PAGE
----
Use this URL to cite or link to this record in EThOS: http://ethos.bl.uk/OrderDetails.do?uin=uk.bl.ethos.654917
Title: Understanding the forces that affect the market orientation of three diverse teams : a mixed-methods, longitudinal study
Author: Dion, John Frederick
ISNI:       0000 0004 5361 097X
Awarding Body: University of Newcastle Upon Tyne
Current Institution: University of Newcastle upon Tyne
Date of Award: 2014
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Abstract:
Prior research has shown a relationship between market orientation and business performance. Relatively little research, however, has focused on antecedents to market orientation. Additionally, insufficient market orientation research has been conducted at the team level, specifically on new product development and customer teams, the groups closest to new product launches, which are critical to organizational success. There is also insufficient research on how a group’s market orientation might change over time. Lastly, most past studies have used data collected from one or two employees to assess the market orientation of the entire organization. It is not clear how perceptions of market orientation might differ among employees, based on their role within the organization. This research seeks to address these gaps. This research presents the findings from data collected over three years from three teams in the same organization. The teams’ market orientation is viewed through three different lenses: the MKTOR scale developed by Narver and Slater, one-on-one interviews, and network analysis. The research presents a substantive theory that explains the data collected from all three teams and from all three data sources. The data suggests that market orientation is the coordinated effort to gather, disseminate, and respond to information in order to maintain and increase business with the customer, thus supporting an integration of the two primary conceptualizations of market orientation. Throughout the process the team faces ambiguity on many fronts, and the team must deliberately manage this ambiguity in order to be successful. Managing ambiguity, however, is not the same thing as eliminating ambiguity as resource limitations and team size restrict how much ambiguity can be removed. Clarifying communications, including developing a shared understanding of customer targets, serve to remove ambiguity in the team.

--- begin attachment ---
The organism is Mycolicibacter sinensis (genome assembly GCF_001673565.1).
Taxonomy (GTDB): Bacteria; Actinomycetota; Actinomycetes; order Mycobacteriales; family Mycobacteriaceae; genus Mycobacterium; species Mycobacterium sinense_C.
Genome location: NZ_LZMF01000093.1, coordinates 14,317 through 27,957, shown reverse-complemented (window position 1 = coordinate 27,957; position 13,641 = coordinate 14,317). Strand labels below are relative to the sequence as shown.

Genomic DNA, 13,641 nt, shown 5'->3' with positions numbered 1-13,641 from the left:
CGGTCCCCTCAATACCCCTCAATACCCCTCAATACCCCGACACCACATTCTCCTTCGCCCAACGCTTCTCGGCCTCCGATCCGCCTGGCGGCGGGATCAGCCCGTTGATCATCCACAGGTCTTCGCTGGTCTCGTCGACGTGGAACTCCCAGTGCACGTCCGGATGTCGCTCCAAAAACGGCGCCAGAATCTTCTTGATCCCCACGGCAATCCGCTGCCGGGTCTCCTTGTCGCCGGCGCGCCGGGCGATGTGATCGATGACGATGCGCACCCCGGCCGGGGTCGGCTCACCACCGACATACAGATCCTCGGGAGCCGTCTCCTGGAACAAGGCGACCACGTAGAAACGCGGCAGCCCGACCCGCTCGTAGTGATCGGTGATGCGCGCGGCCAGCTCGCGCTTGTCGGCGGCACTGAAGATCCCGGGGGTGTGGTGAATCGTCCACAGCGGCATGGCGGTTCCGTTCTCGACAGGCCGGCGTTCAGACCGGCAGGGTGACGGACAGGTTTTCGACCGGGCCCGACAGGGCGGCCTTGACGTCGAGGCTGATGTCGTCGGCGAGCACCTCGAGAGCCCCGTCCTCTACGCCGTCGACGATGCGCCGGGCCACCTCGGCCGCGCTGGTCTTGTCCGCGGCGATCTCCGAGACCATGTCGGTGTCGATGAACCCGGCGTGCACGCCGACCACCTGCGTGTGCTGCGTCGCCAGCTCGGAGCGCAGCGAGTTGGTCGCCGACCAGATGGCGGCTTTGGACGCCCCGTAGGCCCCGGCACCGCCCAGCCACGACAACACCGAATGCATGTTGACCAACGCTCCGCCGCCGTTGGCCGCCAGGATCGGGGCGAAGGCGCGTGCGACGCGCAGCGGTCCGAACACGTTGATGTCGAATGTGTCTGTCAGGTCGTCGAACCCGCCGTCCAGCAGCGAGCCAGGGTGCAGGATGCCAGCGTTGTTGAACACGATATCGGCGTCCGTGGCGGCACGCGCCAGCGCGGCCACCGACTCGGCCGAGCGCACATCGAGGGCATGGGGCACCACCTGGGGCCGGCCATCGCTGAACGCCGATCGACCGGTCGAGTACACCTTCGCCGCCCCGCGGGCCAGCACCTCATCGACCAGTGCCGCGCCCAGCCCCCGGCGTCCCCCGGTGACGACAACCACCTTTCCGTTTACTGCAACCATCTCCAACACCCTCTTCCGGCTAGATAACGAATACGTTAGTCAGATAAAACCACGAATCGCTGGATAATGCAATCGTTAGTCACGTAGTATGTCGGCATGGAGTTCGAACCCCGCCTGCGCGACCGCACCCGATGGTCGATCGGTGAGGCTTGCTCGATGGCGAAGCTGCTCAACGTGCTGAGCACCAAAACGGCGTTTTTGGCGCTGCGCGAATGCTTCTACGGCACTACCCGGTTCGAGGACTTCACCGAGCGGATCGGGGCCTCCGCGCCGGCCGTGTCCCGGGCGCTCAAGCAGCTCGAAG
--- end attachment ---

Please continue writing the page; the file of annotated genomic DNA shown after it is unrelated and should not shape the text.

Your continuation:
Supervisor: Not available Sponsor: Not available
Qualification Name: Thesis (D.B.A.) Qualification Level: Doctoral
EThOS ID: uk.bl.ethos.654917  DOI: Not available
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